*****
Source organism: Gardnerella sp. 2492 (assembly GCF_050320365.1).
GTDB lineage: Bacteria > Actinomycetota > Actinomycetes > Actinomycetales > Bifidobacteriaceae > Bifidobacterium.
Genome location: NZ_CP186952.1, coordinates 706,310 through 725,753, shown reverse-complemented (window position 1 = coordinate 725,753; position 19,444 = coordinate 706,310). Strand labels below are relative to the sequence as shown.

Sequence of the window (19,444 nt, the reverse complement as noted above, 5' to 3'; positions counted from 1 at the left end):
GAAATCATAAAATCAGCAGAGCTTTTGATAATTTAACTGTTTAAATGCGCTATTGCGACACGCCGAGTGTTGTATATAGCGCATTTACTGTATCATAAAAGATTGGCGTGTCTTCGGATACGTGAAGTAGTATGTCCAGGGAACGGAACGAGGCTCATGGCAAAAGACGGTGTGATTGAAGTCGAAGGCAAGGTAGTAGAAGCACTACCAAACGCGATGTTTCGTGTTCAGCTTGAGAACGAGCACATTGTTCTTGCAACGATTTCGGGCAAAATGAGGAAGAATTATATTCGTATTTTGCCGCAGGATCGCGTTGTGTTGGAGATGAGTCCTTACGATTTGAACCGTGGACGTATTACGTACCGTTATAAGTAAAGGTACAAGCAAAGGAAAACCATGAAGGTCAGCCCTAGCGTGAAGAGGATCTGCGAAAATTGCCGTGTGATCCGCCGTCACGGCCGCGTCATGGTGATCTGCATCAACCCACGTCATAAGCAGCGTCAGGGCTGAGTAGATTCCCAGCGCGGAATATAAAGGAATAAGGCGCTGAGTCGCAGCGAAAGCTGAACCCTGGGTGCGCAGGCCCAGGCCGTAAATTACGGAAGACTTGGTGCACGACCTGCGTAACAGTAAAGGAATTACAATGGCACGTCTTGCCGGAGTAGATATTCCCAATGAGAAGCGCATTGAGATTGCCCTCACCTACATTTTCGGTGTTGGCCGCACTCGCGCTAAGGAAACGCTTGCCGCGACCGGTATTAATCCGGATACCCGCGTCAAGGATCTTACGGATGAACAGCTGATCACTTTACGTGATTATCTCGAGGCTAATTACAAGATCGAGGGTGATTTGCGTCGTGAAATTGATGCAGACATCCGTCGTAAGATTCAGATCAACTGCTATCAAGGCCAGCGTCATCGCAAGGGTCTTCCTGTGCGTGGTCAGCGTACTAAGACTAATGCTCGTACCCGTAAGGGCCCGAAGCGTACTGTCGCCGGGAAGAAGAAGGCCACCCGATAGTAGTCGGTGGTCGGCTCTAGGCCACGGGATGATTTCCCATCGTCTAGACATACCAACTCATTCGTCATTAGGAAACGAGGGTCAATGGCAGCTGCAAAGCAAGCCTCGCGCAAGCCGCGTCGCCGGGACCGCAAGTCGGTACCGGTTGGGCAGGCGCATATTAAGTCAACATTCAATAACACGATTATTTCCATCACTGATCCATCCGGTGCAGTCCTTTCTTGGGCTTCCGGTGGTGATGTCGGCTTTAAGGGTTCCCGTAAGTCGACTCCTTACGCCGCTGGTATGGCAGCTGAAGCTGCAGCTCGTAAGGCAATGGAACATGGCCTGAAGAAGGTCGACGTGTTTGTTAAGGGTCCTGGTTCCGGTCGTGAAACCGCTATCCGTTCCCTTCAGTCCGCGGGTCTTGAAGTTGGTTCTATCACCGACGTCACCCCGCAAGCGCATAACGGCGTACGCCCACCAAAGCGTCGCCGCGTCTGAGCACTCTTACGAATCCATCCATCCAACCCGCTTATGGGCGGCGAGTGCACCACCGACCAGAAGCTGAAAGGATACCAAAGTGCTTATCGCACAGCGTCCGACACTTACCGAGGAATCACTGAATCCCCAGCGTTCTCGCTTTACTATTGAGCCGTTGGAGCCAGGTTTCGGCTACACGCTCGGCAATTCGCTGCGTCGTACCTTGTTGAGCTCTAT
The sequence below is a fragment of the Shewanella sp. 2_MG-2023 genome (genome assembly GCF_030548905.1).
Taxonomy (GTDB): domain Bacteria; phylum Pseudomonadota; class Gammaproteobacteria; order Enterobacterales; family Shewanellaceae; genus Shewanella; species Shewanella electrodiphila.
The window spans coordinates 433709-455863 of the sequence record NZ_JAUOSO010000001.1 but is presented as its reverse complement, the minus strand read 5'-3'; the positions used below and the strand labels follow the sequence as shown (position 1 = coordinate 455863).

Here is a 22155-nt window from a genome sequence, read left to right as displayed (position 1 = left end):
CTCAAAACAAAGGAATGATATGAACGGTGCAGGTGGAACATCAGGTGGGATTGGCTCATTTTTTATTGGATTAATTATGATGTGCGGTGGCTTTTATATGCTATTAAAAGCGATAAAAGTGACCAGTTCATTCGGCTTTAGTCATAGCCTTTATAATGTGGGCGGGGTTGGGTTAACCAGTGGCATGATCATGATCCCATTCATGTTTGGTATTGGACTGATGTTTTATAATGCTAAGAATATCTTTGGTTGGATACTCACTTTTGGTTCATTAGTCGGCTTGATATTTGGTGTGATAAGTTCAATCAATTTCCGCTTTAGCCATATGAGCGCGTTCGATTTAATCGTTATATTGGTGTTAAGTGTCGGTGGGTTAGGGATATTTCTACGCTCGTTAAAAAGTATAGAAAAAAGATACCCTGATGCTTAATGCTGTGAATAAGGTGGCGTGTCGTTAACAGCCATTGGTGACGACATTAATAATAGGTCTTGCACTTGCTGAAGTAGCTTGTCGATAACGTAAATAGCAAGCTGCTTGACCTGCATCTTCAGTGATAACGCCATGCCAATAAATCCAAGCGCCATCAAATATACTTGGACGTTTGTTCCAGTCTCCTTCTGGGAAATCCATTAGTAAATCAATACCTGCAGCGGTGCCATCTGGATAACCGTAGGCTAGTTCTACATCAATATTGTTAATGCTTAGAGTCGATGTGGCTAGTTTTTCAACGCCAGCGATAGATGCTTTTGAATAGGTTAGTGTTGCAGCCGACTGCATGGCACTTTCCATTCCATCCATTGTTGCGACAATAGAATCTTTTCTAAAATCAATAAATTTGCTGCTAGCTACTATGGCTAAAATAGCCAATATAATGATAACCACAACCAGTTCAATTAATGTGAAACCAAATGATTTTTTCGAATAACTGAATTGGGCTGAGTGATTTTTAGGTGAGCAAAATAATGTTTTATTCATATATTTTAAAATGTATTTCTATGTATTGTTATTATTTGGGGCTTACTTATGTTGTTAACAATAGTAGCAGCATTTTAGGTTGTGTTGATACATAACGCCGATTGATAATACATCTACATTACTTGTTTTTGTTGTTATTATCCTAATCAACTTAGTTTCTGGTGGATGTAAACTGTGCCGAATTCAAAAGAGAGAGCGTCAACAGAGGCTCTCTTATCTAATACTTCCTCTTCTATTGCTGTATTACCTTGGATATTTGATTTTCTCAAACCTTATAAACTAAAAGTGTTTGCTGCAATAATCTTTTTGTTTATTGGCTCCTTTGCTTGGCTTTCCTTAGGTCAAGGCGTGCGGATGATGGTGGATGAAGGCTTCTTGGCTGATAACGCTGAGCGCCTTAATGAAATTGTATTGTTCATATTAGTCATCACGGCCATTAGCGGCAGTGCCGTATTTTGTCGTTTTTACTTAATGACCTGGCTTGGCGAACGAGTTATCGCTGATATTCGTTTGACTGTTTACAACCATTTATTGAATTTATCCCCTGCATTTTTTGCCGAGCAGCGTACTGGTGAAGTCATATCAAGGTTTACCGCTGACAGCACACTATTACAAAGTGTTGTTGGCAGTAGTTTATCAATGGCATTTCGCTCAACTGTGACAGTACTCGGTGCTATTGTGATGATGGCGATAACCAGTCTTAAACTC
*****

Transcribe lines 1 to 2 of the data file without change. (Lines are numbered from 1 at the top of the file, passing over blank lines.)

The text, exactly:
Source organism: Gardnerella sp. 2492 (assembly GCF_050320365.1).
GTDB lineage: Bacteria > Actinomycetota > Actinomycetes > Actinomycetales > Bifidobacteriaceae > Bifidobacterium.